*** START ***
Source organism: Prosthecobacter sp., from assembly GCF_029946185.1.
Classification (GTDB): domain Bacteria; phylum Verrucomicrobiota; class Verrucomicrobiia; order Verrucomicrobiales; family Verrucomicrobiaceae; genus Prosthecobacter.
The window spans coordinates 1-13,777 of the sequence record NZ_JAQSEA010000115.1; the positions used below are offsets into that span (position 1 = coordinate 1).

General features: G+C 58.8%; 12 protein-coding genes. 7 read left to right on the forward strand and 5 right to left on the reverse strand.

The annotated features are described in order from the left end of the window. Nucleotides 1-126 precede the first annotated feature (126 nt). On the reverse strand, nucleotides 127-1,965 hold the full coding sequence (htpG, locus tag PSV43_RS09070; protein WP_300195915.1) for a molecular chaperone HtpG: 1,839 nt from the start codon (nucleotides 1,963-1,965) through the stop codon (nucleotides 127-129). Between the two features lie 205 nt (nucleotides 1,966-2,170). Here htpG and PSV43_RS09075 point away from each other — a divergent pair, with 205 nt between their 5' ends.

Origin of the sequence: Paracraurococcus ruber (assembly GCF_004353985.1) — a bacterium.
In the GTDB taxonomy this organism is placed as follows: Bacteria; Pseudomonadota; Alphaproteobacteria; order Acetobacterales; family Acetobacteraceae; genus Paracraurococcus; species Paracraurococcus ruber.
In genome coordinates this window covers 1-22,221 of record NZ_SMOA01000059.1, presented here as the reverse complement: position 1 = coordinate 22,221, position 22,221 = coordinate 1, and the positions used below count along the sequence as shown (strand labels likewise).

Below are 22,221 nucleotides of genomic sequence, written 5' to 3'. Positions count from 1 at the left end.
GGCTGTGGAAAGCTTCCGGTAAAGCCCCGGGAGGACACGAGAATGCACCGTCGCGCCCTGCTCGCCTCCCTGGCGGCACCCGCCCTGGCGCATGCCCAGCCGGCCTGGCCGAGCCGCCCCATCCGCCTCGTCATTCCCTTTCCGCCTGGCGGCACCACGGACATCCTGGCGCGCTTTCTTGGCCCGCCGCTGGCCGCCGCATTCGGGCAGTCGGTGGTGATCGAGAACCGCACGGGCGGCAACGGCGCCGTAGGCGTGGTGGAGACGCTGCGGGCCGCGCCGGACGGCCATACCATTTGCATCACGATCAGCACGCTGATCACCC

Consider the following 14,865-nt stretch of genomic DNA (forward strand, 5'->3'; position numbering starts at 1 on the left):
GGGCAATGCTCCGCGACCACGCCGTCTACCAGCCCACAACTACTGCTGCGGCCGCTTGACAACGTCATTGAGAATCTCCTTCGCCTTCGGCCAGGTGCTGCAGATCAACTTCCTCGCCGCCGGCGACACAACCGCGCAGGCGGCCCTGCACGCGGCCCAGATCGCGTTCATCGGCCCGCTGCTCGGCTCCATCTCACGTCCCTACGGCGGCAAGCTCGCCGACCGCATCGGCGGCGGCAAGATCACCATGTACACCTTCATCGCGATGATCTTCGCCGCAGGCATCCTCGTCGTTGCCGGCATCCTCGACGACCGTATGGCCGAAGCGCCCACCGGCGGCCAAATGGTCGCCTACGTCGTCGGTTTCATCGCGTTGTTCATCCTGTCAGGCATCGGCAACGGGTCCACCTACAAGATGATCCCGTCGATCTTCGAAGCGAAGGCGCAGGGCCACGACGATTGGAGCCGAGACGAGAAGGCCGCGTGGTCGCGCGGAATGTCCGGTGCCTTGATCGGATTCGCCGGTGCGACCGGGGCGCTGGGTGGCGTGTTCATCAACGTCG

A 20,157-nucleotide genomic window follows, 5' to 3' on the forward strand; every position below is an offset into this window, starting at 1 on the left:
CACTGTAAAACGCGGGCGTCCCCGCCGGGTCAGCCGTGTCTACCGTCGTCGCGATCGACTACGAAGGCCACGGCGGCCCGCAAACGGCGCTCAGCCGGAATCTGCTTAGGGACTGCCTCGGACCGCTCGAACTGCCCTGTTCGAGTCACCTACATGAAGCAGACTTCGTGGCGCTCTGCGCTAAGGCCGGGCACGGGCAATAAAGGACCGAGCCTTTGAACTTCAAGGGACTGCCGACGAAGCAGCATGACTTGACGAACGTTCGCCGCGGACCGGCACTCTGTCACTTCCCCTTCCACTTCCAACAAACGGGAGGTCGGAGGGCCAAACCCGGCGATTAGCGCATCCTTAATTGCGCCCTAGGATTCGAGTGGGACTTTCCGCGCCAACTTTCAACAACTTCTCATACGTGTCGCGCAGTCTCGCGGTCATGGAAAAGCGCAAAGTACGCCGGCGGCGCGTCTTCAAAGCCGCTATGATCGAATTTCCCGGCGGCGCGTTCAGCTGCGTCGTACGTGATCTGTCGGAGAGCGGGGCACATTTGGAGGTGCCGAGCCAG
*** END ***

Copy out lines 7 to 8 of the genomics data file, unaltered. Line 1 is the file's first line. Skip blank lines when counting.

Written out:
In the GTDB taxonomy this organism is placed as follows: Bacteria; Pseudomonadota; Alphaproteobacteria; order Acetobacterales; family Acetobacteraceae; genus Paracraurococcus; species Paracraurococcus ruber.
In genome coordinates this window covers 1-22,221 of record NZ_SMOA01000059.1, presented here as the reverse complement: position 1 = coordinate 22,221, position 22,221 = coordinate 1, and the positions used below count along the sequence as shown (strand labels likewise).